Sixty years ago, the world was still recovering from the ravages of a world war. But it’s always remarkable how quickly people return to normal life after such devastation. By 1950, Grand Prix racing was already very well re-established, even if the cars (and most of the drivers) dated back to the immediate pre-war era. As a new decade began, the time was right to launch the first World Championship.
At the Bahrain Grand Prix last month Formula 1 acknowledged its heritage by celebrating the diamond anniversary of the World Championship in fitting style. All the living World Champions bar two (Kimi Räikkönen and Nelson Piquet) congregated at the desert circuit, along with a collection of fabulous cars from the past 60 years. Such a gathering is unlikely to ever happen again.
As F1 marks the anniversary, we at Motor Sport have decided to do the same. We’ve chosen this, the May issue, because it was on May 13 1950 that Silverstone hosted that landmark Grand Prix, the first to carry the weight of World Championship status.
To celebrate, we pooled some of the best motor racing writers to tell the story of 60 glorious years of GP action.
Doug Nye kicks things off with an overview of the 1950s. Now, as he says in his article, Doug was only a young child when the World Championship was born, but he was always a “good listener”. There is no better authority alive to look back at the decade of Fangio, Hawthorn, Moss, Mercedes and so on.
Into the 1960s, and Eoin Young takes up the story. The Kiwi was smack in the middle of it all back then, working with his mate Bruce McLaren and as a respected journalist, among other things.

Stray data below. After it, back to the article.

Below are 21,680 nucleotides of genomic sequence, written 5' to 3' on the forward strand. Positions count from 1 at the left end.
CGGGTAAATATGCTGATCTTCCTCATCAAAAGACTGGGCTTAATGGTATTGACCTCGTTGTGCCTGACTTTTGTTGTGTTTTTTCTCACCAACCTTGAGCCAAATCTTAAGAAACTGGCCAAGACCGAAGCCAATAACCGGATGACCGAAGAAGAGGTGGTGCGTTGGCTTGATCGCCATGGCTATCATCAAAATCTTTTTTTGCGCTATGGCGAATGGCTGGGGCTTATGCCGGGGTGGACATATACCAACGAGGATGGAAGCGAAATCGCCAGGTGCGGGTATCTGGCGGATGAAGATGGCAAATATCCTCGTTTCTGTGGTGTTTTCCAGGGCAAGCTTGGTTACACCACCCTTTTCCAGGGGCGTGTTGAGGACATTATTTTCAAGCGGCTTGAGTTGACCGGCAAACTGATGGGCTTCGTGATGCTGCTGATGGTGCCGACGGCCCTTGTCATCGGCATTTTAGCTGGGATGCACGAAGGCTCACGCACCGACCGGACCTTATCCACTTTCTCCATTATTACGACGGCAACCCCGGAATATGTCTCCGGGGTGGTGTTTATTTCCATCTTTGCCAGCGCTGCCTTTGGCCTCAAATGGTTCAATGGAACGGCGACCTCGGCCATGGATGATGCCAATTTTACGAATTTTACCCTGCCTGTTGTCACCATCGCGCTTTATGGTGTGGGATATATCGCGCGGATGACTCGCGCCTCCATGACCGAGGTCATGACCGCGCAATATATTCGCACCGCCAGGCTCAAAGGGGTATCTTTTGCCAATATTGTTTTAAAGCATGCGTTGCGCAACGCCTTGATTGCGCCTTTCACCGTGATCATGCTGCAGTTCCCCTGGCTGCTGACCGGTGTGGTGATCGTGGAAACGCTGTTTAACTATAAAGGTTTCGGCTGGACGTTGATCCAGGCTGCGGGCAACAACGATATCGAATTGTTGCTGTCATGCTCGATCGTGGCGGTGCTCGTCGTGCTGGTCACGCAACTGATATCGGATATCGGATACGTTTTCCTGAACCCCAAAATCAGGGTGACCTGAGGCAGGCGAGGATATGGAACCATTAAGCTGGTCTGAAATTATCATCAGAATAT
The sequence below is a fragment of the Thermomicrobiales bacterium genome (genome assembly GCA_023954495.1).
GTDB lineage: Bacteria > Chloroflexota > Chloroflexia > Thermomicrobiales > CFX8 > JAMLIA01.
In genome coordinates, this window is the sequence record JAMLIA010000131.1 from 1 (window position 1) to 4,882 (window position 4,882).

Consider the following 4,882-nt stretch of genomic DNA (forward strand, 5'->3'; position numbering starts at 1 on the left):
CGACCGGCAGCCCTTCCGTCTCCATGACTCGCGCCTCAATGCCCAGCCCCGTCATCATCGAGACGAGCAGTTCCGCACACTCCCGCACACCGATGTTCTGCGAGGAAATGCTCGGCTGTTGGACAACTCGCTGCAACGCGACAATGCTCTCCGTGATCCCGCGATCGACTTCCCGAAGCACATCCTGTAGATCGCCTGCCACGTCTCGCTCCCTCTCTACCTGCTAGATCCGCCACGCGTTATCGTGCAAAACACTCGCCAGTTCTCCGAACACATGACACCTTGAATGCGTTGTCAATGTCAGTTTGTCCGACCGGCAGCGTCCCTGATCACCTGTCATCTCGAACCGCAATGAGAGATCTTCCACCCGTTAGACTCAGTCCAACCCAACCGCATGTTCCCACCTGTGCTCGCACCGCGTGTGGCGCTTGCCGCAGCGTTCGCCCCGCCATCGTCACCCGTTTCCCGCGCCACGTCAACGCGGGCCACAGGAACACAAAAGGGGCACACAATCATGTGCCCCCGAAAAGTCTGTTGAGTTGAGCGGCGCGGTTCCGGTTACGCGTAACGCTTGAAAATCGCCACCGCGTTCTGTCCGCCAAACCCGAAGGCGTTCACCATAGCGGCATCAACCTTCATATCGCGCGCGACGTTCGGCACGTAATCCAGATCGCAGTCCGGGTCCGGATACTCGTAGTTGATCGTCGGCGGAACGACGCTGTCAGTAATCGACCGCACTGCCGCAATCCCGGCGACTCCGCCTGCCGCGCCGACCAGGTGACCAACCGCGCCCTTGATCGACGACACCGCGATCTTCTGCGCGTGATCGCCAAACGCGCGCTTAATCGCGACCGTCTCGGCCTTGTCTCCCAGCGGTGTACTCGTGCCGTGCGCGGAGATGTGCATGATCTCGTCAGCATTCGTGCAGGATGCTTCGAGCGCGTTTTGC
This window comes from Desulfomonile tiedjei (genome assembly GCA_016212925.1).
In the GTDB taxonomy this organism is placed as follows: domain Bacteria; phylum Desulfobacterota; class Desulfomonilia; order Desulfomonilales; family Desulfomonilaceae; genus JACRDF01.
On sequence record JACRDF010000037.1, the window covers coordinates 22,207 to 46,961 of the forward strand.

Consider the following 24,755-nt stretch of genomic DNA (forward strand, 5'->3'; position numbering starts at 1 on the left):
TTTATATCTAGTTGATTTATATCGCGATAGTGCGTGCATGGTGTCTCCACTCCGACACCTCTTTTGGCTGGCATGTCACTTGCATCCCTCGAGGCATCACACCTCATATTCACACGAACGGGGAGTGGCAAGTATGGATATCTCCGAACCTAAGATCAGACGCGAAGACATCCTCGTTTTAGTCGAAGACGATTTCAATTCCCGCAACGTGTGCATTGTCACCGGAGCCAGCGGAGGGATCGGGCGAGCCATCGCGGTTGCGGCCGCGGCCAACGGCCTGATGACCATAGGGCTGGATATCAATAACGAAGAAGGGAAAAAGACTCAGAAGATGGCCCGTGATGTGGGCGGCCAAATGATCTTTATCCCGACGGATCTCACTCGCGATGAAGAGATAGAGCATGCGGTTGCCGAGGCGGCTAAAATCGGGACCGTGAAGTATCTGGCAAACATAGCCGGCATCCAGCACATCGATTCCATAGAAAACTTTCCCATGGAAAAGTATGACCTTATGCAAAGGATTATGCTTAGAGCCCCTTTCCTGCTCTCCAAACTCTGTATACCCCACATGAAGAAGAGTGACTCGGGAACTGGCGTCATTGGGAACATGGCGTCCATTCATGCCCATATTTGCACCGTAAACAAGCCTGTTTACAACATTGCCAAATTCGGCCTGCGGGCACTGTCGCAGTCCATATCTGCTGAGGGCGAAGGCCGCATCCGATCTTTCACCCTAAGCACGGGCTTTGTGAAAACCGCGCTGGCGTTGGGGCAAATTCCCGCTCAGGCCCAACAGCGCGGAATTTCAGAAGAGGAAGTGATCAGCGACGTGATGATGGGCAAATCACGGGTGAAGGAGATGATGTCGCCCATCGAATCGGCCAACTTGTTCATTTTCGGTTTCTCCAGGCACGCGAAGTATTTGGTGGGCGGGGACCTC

We chose Alan Henry to tell the story of the 1970s. AH built his formidable reputation in the decade of flares and fuel shortages, enjoying friendships with the likes of Ronnie Peterson and Niki Lauda.
Our own editor-in-chief Nigel Roebuck covers the 1980s, an era as volatile as any he has known in the sport. It was the decade of the ‘superpowers’ – Villeneuve, Prost, Senna, Mansell and those magnificent turbos. For Nigel, the memories are recalled with a clarity as if they were yesterday.
Seasoned newspaper journalist Maurice Hamilton steps up for the 1990s and regular Motor Sport man Adam Cooper brings the story right up to date with the most recent decade. The ‘magnificent six’ put 60 years of F1 history into context just perfectly.
To complement the story of the decades, Simon Taylor lunched with the man who has started more Grands Prix than any other (except Rubens Barrichello, who took the lead in the longevity stakes two years ago). Yes, it’s Riccardo Patrese. He’s a true Italian gent, who tells us of his racing life, from enfant terrible to respected veteran. Former editor Simon Arron also makes his first appearance in our pages since 1996 to bring us the story of those Bahrain 60th anniversary celebrations.
It’s been a pleasure and a treat putting this issue together. There was a palpable sense of excitement in the office as each of the decade features landed and we began to build the pages. We hope you enjoy reading it as much as we enjoyed making it.